longer new and cannot be patented. To assess whether after the 2005 amendment India had indeed become TRIPS compliant and if the measures taken to ensure TRIPS compliance were in national interest the Mashelkar Committee was set up in April 2005. One of the issues the Committee dealt with was whether it would be consistent with TRIPS to exclude microorganisms from patenting. The Mashelkar committee submitted a report in December 2006 which it later withdrew citing technical inaccuracy and plagiarism as reasons.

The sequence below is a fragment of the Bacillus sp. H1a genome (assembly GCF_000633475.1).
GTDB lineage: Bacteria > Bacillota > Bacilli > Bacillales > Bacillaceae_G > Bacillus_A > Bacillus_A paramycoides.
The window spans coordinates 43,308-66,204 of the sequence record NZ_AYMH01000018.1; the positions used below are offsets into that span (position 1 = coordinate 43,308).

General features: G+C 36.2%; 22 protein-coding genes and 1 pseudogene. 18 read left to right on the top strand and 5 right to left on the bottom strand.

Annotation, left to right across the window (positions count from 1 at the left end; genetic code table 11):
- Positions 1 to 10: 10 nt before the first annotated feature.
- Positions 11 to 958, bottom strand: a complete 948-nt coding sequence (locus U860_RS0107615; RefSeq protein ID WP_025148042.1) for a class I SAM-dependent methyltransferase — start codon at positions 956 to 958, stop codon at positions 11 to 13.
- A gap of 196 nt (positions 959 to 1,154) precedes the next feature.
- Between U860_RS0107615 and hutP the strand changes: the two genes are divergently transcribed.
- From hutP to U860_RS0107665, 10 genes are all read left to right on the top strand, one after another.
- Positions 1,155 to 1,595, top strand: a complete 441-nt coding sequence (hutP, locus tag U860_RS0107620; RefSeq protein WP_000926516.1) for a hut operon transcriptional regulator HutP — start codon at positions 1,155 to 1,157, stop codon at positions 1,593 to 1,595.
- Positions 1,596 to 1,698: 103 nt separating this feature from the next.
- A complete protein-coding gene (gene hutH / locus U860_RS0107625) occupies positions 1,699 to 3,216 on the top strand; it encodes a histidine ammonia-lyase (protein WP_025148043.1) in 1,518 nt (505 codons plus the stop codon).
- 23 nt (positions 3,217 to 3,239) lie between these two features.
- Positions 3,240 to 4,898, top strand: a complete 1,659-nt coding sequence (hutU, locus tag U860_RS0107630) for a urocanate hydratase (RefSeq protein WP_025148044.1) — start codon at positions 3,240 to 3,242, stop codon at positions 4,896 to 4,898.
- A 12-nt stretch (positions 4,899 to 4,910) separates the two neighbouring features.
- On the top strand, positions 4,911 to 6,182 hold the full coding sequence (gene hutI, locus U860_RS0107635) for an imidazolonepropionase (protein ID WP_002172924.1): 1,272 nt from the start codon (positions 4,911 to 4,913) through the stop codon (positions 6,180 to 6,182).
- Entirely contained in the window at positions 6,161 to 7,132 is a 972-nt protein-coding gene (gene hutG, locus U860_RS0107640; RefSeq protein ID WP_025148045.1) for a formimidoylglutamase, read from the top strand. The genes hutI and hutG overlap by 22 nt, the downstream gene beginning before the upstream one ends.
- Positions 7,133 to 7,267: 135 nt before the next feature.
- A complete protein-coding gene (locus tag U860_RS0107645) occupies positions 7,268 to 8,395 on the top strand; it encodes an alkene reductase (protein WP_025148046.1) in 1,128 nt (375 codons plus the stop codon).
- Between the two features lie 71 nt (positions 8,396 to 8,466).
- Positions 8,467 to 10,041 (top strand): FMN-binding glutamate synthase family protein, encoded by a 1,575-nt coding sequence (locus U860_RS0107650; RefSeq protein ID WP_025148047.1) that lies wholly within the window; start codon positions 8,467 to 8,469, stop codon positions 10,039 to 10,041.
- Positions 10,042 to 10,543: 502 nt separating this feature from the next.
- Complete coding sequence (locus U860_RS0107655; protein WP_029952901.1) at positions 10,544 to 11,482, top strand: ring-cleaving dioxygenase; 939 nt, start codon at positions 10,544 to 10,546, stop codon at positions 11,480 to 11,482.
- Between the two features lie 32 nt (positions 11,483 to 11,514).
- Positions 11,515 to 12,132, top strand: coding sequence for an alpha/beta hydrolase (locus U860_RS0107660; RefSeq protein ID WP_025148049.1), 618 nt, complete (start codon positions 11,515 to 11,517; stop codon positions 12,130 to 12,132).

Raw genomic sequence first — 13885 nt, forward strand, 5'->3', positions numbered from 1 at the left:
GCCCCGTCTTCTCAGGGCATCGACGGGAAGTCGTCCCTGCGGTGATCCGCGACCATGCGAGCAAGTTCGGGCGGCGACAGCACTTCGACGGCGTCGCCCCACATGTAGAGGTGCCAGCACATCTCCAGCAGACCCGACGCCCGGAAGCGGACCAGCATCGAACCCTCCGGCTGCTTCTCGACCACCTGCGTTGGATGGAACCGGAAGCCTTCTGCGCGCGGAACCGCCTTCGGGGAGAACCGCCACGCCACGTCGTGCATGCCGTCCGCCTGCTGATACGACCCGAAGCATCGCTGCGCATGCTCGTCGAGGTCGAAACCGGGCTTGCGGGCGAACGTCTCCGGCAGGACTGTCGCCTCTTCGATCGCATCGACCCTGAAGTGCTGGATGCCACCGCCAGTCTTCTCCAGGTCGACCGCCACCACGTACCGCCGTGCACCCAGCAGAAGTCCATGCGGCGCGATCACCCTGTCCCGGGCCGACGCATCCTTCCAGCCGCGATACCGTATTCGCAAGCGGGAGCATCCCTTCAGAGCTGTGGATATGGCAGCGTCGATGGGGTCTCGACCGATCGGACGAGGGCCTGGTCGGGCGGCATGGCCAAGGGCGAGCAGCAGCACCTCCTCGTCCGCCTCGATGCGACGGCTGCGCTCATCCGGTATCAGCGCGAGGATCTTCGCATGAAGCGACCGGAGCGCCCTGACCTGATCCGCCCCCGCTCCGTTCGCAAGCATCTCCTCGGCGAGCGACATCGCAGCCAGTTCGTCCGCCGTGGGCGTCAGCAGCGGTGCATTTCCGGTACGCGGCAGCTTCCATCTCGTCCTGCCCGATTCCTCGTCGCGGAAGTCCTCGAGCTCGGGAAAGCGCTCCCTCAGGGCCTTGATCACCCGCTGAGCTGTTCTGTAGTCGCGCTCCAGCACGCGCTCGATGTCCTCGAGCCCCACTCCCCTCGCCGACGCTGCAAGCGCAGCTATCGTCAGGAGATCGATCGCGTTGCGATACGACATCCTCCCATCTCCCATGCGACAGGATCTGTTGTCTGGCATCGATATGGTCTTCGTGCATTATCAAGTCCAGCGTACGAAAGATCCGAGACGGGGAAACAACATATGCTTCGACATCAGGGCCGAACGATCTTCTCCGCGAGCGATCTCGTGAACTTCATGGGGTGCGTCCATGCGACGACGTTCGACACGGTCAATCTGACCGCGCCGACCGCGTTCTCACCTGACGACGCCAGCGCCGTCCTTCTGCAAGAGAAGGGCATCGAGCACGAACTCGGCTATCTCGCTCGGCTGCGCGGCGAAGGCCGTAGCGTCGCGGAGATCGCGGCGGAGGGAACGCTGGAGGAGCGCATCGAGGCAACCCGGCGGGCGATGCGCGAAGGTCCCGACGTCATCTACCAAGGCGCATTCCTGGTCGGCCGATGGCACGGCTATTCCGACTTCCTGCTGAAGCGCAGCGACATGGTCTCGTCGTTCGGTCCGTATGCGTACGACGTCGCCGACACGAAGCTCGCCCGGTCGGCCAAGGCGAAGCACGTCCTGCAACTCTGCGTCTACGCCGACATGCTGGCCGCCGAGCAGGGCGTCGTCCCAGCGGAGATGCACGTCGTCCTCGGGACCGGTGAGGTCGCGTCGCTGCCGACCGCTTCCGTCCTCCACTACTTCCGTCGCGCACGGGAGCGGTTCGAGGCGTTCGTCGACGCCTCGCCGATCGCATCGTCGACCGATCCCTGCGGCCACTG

The revised version of the report restates to a large extent the Committee’s previous findings, which had been criticized for not taking into account public health goals. The committee concluded that it shall be in violation of TRIPS to exclude microorganisms completely from patentability and that ‘microorganisms involving human intervention and utility are patentable subject matter under the TRIPS Agreement, provided they meet the prescribed patentability criteria.’ The Committee has also been criticized for not having taken a policy perspective on the issue. It furthers patents on bio-tech inventions on three grounds. The first one being increased prospects of FDI and contract R&D by attracting foreign collaboration to the ever growing and increasingly profitable bio-tech industry in a bio-diverse country like India. India would have an advantage in attracting FDI and other such projected benefits only so long as other nations do not provide similar relaxations. It is relevant to note that most countries with advanced bio-tech fields like, USA, Republic of Korea, Japan, China and European Countries already provide far wider patent protection on living matter than India. The second reason cited by the committee was concern over biological matter of Indian origin being patented by foreign players. This is a faulty argument as well. India is already a signatory to the Convention on Bio-diversity (CBD), according to Article 15 of the CBD when a material is taken from a country prior informed consent and material transfer agreements are required to be initiated to acknowledge the country of origin. It must be India’s prerogative to uphold the CBD to prevent bio-piracy instead of looking for alternatives which require India to adopt a system least suited to its needs. The committee finally seeks to justify its suggestions by citing obligations under TRIPS. It refuses to realize that there are flexibilities available within TRIPS like non-definition of three criteria of patentability (novelty, non-obviousness, usefulness) which make it possible for India to define restrictively the scope of patentable subject matter. matter. The Future of Patenting Patenting Life Forms Biotechnology is an old technology. The use of living organisms to make bread, wine, and cheese is a longstanding human practice. People have "genetically-engineered" plants and animals, including humans, by selective breeding for desirable characteristics for thousands of years.